You may be wondering how Ms. Wheelchair America (MWA) relates to this post. Let me explain.

I participated in MWA when I served as Ms. Wheelchair New York 2001. I came as close as I could to being crowned national titleholder without actually being crowned. I was First Runner Up, which is an incredible and humbling honor. First Runner Up is not losing. Being First Runner Up means the judges thought I could do the job, but they made someone else actually do it. Not a bad gig!

The year I was a titleholder at MWA was the last year the pageant organizers gave contestants a choice of platform speech topics. We were asked to prepare a three minute speech in response to one of two questions:

If there were a ‘magic pill’ which would make you able-bodied, would you take it? Why or why not?

If your life were a country-western song, what would the song title be and what would the song say?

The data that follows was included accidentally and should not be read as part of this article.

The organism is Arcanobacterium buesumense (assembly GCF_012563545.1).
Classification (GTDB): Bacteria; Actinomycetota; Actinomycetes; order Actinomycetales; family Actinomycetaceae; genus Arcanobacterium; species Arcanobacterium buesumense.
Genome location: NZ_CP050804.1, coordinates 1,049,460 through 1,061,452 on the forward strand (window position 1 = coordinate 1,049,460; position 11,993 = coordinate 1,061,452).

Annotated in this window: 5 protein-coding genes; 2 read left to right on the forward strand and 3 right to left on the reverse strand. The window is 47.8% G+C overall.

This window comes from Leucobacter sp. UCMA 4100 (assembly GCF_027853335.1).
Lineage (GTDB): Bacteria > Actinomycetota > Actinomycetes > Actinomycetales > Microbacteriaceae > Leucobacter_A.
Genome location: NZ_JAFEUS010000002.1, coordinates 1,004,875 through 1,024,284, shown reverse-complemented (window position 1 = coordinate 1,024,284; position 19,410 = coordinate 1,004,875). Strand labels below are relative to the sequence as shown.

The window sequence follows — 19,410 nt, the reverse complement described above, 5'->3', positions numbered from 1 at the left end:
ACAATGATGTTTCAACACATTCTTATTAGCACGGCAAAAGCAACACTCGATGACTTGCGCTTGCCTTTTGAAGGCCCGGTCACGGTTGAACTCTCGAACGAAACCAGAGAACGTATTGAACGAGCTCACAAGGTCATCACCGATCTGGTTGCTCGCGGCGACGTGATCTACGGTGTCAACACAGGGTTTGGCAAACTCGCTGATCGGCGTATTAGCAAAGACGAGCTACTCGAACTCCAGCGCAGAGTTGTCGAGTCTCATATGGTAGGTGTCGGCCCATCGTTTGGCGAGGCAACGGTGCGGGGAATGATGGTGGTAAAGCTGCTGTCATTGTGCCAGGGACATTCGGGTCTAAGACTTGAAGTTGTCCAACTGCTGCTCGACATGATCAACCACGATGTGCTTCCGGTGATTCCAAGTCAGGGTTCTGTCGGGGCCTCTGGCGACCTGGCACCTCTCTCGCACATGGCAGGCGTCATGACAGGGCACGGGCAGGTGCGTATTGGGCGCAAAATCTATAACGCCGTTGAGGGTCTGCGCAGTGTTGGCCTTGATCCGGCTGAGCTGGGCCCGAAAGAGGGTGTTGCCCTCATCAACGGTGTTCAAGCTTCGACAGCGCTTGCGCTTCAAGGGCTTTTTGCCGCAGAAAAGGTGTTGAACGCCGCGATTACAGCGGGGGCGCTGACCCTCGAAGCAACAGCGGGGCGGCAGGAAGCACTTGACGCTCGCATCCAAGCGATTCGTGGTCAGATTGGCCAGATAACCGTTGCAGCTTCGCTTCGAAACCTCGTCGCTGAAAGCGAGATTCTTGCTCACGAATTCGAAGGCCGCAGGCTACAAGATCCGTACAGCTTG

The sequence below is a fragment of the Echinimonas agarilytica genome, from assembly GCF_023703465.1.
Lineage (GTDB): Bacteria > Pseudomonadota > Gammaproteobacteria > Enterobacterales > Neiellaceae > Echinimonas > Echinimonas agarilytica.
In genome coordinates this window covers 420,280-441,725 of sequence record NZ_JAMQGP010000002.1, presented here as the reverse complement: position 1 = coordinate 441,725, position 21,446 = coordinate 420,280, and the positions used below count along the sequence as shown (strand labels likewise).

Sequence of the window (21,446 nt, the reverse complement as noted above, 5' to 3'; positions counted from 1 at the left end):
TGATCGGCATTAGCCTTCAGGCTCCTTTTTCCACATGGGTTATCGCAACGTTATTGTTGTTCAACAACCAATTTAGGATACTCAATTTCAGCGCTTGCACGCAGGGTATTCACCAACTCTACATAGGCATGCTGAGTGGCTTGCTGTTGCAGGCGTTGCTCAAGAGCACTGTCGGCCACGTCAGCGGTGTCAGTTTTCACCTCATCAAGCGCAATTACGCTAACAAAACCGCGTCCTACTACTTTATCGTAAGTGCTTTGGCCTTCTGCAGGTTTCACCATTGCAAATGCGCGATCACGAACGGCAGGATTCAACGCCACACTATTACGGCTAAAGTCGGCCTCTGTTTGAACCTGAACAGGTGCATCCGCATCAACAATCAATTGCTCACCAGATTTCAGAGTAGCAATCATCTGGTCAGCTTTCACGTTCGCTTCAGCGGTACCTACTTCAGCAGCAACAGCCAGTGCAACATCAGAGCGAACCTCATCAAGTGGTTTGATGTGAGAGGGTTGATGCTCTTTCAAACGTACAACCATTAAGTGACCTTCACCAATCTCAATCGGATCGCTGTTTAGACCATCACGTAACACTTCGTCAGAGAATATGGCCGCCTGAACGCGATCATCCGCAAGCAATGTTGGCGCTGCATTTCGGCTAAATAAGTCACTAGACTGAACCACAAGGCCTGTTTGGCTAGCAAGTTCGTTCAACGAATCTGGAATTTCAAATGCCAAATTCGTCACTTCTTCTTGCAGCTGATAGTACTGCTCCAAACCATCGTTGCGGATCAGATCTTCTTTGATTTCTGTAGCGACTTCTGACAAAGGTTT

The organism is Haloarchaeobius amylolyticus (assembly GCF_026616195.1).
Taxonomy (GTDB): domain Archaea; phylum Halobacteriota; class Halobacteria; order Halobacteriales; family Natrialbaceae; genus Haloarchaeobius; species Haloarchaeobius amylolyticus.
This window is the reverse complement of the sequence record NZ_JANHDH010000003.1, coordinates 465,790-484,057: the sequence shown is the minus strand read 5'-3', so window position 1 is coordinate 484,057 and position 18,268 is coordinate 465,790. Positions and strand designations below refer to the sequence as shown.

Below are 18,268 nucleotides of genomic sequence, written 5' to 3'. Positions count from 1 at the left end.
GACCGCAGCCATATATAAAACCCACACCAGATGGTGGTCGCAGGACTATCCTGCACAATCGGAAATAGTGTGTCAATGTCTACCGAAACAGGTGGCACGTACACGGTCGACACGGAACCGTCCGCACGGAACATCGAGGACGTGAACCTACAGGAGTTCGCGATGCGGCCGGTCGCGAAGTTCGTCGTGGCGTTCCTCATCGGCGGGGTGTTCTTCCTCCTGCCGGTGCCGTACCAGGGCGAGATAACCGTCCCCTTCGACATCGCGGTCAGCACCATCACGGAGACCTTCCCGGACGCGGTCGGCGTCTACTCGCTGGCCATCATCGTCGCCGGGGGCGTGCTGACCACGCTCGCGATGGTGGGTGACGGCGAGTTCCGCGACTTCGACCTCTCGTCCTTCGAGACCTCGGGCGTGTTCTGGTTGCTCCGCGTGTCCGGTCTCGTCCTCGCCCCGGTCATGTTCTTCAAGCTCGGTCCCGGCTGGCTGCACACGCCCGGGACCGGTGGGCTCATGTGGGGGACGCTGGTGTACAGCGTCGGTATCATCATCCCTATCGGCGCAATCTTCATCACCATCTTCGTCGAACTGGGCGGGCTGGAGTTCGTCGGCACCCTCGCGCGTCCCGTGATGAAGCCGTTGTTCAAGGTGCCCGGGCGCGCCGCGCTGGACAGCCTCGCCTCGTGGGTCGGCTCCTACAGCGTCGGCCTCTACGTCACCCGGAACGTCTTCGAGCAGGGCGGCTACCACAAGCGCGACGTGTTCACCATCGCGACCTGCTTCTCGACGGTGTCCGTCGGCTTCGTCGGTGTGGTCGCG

I did not like either question. The first question was a trick question with no possible “correct” answer. If you said you would take the pill, others would think you were not “adjusted” to disability or happy with your life. If you said you would not take the pill, people would question why you wouldn’t want to make your life “easier.” I did not think I could give a satisfactory answer to this question, particularly not at MWA where we spent a week celebrating our unique value as women with disabilities. Besides, how could I “cure” something I didn’t feel a need to “fix?”

I didn’t think I could answer the second question either. I don’t particularly like most country songs. Like many “Yankees” I think of country-western music as depressing. It’s about losing out on love, and cryin’ in yer beer on yer way to Alabama to visit yer mama in prison.

But, I’m a musician. So, in June 2001 I forced myself to listen to the country station while I was driving to my niece’s graduation party. I made it through three songs. They were all sad, and spoke of losing out on love, and everything going wrong.

I turned to my sister Caroline, who was riding in the passenger seat, and said, “My life’s too good to be a country song!”